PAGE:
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To get the best compost: a balance of “green” and items. The ideal ratio is
To
get
the
best
compost:
a
balance
of
“green”
and
items.
The
ideal
ratio
is part “brown” pile Add (from
about
25
parts
browns
to
one
greens.
Too
much
carbon
browns)
will
cause
the
to
break
down
too
slowly,
while
too
much
nitrogen
(from
greens)
can
cause
odour.
IN
MINUTES
News and events — visually
SIZE MATTERS
One of the best times to start your
compost bin is in the fall. A key
component of making compost is
brown material, and dried leaves are
abundant in autumn.
WHAT HAPPENS INSIDE A COMPOSTER?
Shredded organic materials
heat up rapidly, decompose quickly
and produce a uniform compost.
The decomposition rate increases
with the size of the composting
materials. If you want the pile to
decay faster, chop up large fibrous
materials. You can add new
materials on an ongoing basis to an
already established pile.
Here’s the
dirt on
compost
1
Microbes will
start eating the
greens first.
GREENS
7
Bright-red worms known as
brandling worms help to aerate
the compost as they travel to the
top of the bin to get at the freshly
added material.
2
Kitchen refuse: Almost everything that
cycles through your kitchen such as vegetable
peelings, tea bags, any fruit scraps (melon rinds,
apple cores, banana peels), co ee grounds and
filter paper .
Energy produced by
decomposition increases the
temperature in the bin,
generating even more microbes.
Mould starts to appear.
Meat products, dairy products, and high-fat
6
Temperature inside the bin
starts to cool down and this is
when fungi starts to work on the
browns along with creatures
such as slugs, snails, beetles
and millipedes.
foods such as salad dressings and peanut butter
will decompose eventually, but will smell bad and
attract pests.
Eggshells decompose slowly, so they should be
crushed.
3
BUILDING A COMPOST PILE
YOUR FIRST DAY:
Many helpful insects such as
worms, woodlice, fruit flies, ants
and other insects further break
down the plant material.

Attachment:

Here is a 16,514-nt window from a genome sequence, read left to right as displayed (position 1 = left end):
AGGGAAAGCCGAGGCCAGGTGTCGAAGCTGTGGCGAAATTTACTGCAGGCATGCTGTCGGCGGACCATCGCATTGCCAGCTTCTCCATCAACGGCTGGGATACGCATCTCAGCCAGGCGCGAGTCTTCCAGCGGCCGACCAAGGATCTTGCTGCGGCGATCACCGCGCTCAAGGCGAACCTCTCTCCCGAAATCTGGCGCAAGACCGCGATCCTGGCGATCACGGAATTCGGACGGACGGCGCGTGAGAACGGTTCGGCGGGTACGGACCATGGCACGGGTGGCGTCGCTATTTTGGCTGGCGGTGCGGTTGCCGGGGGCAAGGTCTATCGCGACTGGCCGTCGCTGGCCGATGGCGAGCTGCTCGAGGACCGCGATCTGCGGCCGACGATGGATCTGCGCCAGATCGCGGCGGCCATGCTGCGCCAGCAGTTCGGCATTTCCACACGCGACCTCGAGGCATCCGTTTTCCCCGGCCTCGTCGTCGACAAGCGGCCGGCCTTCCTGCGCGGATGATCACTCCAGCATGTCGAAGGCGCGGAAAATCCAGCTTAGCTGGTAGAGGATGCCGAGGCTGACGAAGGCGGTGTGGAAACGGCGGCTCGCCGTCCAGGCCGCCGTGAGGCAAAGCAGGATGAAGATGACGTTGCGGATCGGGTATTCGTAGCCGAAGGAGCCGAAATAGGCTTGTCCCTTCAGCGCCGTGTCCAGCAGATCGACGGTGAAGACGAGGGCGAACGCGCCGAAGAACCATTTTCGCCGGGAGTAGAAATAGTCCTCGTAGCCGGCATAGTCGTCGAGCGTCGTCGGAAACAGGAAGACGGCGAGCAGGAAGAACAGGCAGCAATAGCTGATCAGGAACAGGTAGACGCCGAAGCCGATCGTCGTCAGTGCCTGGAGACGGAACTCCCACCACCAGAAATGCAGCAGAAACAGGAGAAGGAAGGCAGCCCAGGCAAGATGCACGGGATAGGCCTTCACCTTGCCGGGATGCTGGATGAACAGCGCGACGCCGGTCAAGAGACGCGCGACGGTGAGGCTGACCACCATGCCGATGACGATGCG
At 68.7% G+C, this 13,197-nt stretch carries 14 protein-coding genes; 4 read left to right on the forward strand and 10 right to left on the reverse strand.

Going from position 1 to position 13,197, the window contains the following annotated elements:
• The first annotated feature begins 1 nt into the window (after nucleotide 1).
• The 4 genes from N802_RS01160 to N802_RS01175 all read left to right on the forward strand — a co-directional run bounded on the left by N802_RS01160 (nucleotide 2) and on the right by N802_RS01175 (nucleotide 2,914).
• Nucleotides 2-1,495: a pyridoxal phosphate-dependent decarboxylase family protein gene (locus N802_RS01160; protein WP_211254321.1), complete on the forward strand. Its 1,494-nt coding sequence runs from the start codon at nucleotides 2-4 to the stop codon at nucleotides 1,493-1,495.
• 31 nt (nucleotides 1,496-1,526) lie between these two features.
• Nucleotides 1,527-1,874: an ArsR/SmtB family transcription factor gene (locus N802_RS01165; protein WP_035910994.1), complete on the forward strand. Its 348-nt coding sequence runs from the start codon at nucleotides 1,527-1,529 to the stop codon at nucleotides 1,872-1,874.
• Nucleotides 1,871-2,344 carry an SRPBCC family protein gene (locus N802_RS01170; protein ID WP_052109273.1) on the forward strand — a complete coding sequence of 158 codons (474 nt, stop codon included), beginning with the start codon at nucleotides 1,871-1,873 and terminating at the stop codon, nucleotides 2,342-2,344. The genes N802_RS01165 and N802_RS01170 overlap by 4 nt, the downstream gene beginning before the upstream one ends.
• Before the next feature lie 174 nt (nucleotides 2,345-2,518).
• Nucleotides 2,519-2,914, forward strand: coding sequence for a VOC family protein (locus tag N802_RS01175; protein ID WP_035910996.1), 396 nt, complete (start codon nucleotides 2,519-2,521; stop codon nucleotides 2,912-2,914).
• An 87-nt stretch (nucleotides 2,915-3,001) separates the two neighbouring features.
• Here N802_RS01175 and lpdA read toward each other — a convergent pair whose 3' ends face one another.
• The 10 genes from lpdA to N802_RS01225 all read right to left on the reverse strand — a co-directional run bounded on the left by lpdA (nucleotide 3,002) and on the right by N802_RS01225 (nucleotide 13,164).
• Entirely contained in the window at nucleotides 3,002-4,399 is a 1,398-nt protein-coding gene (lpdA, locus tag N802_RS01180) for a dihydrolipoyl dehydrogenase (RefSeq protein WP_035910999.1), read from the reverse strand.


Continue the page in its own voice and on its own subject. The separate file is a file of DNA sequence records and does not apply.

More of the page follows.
Manure: Manure for composting can come
from bats, sheep, ducks, pigs, goats, cows,
pigeons, and any other vegetarian animal.
It contains large amounts of both nitrogen
and beneficial microbes. Avoid manure from
carnivores, as it can contain dangerous
pathogens.
Add green and brown materials — egg shells, vegetable
peelings, broken up cardboard, grass cuttings, etc.
5
4
AFTER A COUPLE WEEKS:
Will look a bit moist, air-pockets will let it breathe
The insects and
organisms will have
broken down the greens
after a few months,
leaving only browns.
BROWNS
AT ABOUT 2 MONTHS:
Insects need air, so aerating
your compost is a good idea.
Simply push a garden fork or
broom handle deep into the
bin to create air pockets.
Small clumps of green material are still visible, brown
items starting to decompose and looking quite damp;
fruit flies, slugs and worms may also be present
Fibres: Dryer lint, cardboard/paper products
Plant prunings: Dry leaves, twigs and hedge
clippings, straw & hay
Ashes: From wood, paper or lumpwood charcoal
AFTER 6 MONTHS:
Black and crumbly material, no smell, some woody
brown material and eggshells still visible, some worms
and bugs left, but most creatures will have moved on to
find fresher food
TEMPERATURE
MATTERS
IS IT READY?
Compost that is ready
to use will be:
If the pile becomes too dry, the
decay process will slow down.
Organic waste needs water to
decompose. Keep the pile as
moist as a wrung-out sponge. In
an overly wet pile, water replaces
the air, slowing decomposition.
After nine to 12 months, your
kitchen and garden waste will
be successfully transformed
into healthy, natural compost.
• dark brown in colour
• have a spongy texture
• smell earthy.
Heat indicates the activity of the
decomposition process. Feel the
compost pile — if it’s warm or hot,
everything is fine. If it’s the same
temperature as the outside air, the
microbial activity has slowed down
and you ned to add more nitrogen
(green) materials such as grass
clippings, kitchen wate, or manure.
SUSAN BATSFORD, GRAPHICS EDITOR, TWITTER @SBATS1; QMI AGENCY